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So today I was having a conversation with one of my friends and he used the term "no shit" to mean that I was stating the obvious. Now I am interested to know the origin of such a phrase. Is it particular to Australia?

Edit: I have looked on wikipedia and urban dictionary but both sources only give the meaning/use of the word and not its genealogy.

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closed as general reference by mplungjan, Kristina Lopez, MετάEd, Kris, kiamlaluno Jun 8 '13 at 9:18

This question is too basic; it can be definitively and permanently answered by a single link to a standard internet reference source designed specifically to find that type of information.If this question can be reworded to fit the rules in the help center, please edit the question.

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Please cite your research with your question so the community does not have to redo whatever research you've already done. :-) –  Kristina Lopez Jun 3 '13 at 17:52
    
There is a semi-humorous "take" on the S-word here: anvari.org/fun/Jokes_by_Email/Meet_the_Jack_Schitt_Family.html –  rhetorician Jun 3 '13 at 21:07
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@KristinaLopez I have edited my question. –  BenjaLim Jun 3 '13 at 23:51
    
It is constructed along identical lines as "no lie?/no lie!", "no kidding?/no kidding!", "no joke?/no joke!" –  MετάEd Jun 3 '13 at 23:51
    
Responding to your edit: there isn't a genealogy to speak of: it's just the ordinary use of language. It's just a slightly shorter form of "this is no bullshit?/!". –  MετάEd Jun 3 '13 at 23:56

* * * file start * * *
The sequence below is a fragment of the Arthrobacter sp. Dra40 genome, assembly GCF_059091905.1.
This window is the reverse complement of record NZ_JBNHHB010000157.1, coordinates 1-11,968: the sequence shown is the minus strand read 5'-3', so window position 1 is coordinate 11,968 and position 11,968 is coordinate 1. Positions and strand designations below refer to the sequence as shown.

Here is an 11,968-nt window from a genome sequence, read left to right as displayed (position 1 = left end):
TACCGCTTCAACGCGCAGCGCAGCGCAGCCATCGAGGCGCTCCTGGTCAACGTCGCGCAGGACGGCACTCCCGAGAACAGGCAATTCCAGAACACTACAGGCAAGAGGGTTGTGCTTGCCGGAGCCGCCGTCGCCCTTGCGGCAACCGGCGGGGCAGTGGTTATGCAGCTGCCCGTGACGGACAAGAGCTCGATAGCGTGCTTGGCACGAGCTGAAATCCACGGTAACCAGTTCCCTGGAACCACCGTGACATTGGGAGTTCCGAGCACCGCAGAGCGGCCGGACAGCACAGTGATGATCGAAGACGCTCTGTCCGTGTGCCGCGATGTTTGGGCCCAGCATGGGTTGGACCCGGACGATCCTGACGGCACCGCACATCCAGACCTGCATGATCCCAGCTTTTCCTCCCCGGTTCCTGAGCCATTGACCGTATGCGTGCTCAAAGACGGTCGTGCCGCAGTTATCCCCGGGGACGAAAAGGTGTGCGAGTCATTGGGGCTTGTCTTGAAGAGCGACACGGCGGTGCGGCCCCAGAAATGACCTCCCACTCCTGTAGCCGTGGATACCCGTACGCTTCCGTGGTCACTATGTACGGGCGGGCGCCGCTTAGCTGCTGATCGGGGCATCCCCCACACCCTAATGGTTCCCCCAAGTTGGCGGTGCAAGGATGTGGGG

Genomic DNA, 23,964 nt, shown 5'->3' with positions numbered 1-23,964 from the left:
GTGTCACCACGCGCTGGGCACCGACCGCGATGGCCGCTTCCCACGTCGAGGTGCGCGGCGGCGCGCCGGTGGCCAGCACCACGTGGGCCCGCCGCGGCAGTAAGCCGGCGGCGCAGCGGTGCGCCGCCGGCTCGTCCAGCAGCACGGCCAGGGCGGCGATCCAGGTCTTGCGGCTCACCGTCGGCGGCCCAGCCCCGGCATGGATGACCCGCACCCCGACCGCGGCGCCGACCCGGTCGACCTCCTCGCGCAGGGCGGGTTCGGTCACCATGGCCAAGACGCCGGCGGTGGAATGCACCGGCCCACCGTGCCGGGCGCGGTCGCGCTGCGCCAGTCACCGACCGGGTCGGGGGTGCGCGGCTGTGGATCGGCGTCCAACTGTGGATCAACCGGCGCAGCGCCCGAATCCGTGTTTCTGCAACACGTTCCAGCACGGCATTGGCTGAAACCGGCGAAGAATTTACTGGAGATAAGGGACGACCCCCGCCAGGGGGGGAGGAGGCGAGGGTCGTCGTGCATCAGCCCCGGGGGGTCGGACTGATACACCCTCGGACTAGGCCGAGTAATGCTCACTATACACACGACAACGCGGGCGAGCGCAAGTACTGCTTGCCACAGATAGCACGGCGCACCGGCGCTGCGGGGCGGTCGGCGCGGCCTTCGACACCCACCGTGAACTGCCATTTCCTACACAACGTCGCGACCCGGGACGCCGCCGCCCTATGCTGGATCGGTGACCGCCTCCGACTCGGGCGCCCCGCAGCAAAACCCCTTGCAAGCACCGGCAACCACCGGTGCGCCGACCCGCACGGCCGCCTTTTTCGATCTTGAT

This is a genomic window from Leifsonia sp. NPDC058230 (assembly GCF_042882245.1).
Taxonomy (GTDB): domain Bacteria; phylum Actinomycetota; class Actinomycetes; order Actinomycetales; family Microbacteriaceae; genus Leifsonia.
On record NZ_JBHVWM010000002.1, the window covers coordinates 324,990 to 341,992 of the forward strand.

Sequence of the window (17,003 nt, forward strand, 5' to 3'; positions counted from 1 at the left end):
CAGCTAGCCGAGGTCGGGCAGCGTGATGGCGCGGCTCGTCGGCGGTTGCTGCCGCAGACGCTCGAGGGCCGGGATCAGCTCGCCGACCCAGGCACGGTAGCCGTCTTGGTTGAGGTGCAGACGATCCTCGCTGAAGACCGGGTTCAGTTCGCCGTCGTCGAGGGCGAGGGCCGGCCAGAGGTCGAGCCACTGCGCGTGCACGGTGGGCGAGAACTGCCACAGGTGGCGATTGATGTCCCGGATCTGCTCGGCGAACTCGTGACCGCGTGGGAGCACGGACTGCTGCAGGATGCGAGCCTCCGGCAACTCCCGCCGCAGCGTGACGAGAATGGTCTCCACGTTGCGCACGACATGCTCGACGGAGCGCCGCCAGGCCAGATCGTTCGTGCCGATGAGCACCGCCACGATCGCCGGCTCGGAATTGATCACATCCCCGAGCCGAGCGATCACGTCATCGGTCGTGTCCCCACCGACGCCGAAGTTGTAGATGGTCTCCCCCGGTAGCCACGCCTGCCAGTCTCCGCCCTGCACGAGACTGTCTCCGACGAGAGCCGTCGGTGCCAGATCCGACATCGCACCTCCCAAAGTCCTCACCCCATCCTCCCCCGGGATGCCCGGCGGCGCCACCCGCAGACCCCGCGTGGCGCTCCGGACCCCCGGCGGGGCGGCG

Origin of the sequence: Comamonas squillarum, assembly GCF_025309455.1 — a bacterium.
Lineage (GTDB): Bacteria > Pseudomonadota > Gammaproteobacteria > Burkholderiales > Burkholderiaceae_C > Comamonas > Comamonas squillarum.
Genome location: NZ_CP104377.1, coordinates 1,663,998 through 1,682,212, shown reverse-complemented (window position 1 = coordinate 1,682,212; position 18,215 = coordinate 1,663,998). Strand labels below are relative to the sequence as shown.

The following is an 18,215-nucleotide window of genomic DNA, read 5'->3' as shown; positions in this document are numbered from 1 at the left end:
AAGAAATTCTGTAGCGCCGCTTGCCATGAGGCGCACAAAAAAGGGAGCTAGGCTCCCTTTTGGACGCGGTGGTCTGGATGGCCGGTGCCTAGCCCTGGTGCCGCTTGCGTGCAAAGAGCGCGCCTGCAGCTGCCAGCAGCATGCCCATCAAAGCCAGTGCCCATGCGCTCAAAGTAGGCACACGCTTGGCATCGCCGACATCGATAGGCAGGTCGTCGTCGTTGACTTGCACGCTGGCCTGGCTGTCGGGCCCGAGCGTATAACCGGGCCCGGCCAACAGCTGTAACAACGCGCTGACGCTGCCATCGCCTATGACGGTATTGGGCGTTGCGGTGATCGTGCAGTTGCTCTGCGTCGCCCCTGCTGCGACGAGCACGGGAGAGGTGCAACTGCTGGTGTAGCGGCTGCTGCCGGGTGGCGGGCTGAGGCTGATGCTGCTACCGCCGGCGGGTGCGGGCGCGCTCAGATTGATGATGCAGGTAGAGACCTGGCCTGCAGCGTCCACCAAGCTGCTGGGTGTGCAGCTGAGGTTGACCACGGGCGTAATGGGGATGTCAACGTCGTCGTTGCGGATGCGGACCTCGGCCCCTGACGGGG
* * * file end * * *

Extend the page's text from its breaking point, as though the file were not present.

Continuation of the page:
2 Answers 2

No, "no shit" is also common in the United States. I think this may be interesting to you:

http://en.wikipedia.org/wiki/Shit#Shortening_of_bullshit

The expression no shit? (a contraction of no bullshit?) is used in response to a statement that is extraordinary or hard to believe. Alternatively the maker of the hard-to-believe statement may add no shit to reinforce the sincerity or truthfulness of their statement, particularly in response to someone expressing disbelief at their statement. No shit is also used sarcastically in response to a statement of the obvious, as in no shit, Sherlock.

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The OED has four different meanings for the phrase no shit, summarised:

A. interjection:

1. a. A response expressing incredulity, 'Is that so?'

1. b. A sarcastic response to a banal statement, 'No shit, Sherelock!'

2. Affirming one's one statement, 'That's the truth'

B. adjective: Genuine, no frills

They say it's originally US slang with a first citation (for A.1.a.) from 1939 in A. C. Bessie's Men in Battle. A story of Americans in Spain:

‘Sure, they're going to withdraw the volunteers from Spain.’ ‘No shit,..and here I was planning to..grow up with the country.’

For the 'stating the obvious' meaning of the question (A.1.b.), the OED's first quotation is from 1966 in N. Hentoff's Call Keeper:

I..explained what the series was all about... ‘It may show people they're not as different from everybody else as they thought.’ ‘No shit! Imagine that.’

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